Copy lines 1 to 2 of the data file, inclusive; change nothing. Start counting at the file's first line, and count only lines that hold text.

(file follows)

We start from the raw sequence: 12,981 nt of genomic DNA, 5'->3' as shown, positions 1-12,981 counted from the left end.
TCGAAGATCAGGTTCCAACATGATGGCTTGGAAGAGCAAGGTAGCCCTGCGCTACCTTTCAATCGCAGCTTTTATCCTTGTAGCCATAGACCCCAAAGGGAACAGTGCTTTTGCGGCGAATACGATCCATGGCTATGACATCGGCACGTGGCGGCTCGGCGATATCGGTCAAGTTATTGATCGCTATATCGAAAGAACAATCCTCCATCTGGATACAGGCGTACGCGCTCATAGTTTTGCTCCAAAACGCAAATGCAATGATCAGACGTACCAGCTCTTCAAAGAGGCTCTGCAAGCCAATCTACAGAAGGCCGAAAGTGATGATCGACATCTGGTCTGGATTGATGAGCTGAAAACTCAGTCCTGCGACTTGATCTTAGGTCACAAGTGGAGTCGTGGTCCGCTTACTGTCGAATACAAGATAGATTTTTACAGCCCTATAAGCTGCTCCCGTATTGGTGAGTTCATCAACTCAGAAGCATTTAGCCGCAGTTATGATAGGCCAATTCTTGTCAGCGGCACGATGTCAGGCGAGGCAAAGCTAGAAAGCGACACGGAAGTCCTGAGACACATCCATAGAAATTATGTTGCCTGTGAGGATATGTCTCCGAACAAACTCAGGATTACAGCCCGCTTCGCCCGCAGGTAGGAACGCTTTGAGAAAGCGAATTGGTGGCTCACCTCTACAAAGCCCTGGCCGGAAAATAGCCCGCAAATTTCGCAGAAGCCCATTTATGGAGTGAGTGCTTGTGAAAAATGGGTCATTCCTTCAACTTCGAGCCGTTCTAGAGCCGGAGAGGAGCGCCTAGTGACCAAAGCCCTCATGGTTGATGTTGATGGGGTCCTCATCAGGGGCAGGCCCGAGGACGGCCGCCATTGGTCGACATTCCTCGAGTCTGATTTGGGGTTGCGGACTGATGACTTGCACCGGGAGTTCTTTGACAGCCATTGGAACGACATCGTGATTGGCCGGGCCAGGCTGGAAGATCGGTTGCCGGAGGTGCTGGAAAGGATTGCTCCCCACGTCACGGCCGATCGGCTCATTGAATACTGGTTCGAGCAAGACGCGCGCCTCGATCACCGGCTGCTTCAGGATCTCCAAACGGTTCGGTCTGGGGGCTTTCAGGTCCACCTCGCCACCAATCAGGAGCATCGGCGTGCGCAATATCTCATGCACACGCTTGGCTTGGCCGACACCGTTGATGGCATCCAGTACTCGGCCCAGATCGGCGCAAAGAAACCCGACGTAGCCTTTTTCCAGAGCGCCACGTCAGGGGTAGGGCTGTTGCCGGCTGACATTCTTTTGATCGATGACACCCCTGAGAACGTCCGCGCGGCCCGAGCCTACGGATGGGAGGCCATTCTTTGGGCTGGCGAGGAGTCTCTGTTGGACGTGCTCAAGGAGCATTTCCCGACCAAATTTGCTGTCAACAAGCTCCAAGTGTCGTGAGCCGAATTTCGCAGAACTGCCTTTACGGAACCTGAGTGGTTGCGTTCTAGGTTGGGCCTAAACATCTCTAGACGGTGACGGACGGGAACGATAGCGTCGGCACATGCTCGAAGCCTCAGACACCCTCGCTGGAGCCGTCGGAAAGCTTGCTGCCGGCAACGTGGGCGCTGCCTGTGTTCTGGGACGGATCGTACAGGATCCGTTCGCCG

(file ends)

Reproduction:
We start from the raw sequence: 12,981 nt of genomic DNA, 5'->3' as shown, positions 1-12,981 counted from the left end.
TCGAAGATCAGGTTCCAACATGATGGCTTGGAAGAGCAAGGTAGCCCTGCGCTACCTTTCAATCGCAGCTTTTATCCTTGTAGCCATAGACCCCAAAGGGAACAGTGCTTTTGCGGCGAATACGATCCATGGCTATGACATCGGCACGTGGCGGCTCGGCGATATCGGTCAAGTTATTGATCGCTATATCGAAAGAACAATCCTCCATCTGGATACAGGCGTACGCGCTCATAGTTTTGCTCCAAAACGCAAATGCAATGATCAGACGTACCAGCTCTTCAAAGAGGCTCTGCAAGCCAATCTACAGAAGGCCGAAAGTGATGATCGACATCTGGTCTGGATTGATGAGCTGAAAACTCAGTCCTGCGACTTGATCTTAGGTCACAAGTGGAGTCGTGGTCCGCTTACTGTCGAATACAAGATAGATTTTTACAGCCCTATAAGCTGCTCCCGTATTGGTGAGTTCATCAACTCAGAAGCATTTAGCCGCAGTTATGATAGGCCAATTCTTGTCAGCGGCACGATGTCAGGCGAGGCAAAGCTAGAAAGCGACACGGAAGTCCTGAGACACATCCATAGAAATTATGTTGCCTGTGAGGATATGTCTCCGAACAAACTCAGGATTACAGCCCGCTTCGCCCGCAGGTAGGAACGCTTTGAGAAAGCGAATTGGTGGCTCACCTCTACAAAGCCCTGGCCGGAAAATAGCCCGCAAATTTCGCAGAAGCCCATTTATGGAGTGAGTGCTTGTGAAAAATGGGTCATTCCTTCAACTTCGAGCCGTTCTAGAGCCGGAGAGGAGCGCCTAGTGACCAAAGCCCTCATGGTTGATGTTGATGGGGTCCTCATCAGGGGCAGGCCCGAGGACGGCCGCCATTGGTCGACATTCCTCGAGTCTGATTTGGGGTTGCGGACTGATGACTTGCACCGGGAGTTCTTTGACAGCCATTGGAACGACATCGTGATTGGCCGGGCCAGGCTGGAAGATCGGTTGCCGGAGGTGCTGGAAAGGATTGCTCCCCACGTCACGGCCGATCGGCTCATTGAATACTGGTTCGAGCAAGACGCGCGCCTCGATCACCGGCTGCTTCAGGATCTCCAAACGGTTCGGTCTGGGGGCTTTCAGGTCCACCTCGCCACCAATCAGGAGCATCGGCGTGCGCAATATCTCATGCACACGCTTGGCTTGGCCGACACCGTTGATGGCATCCAGTACTCGGCCCAGATCGGCGCAAAGAAACCCGACGTAGCCTTTTTCCAGAGCGCCACGTCAGGGGTAGGGCTGTTGCCGGCTGACATTCTTTTGATCGATGACACCCCTGAGAACGTCCGCGCGGCCCGAGCCTACGGATGGGAGGCCATTCTTTGGGCTGGCGAGGAGTCTCTGTTGGACGTGCTCAAGGAGCATTTCCCGACCAAATTTGCTGTCAACAAGCTCCAAGTGTCGTGAGCCGAATTTCGCAGAACTGCCTTTACGGAACCTGAGTGGTTGCGTTCTAGGTTGGGCCTAAACATCTCTAGACGGTGACGGACGGGAACGATAGCGTCGGCACATGCTCGAAGCCTCAGACACCCTCGCTGGAGCCGTCGGAAAGCTTGCTGCCGGCAACGTGGGCGCTGCCTGTGTTCTGGGACGGATCGTACAGGATCCGTTCGCCG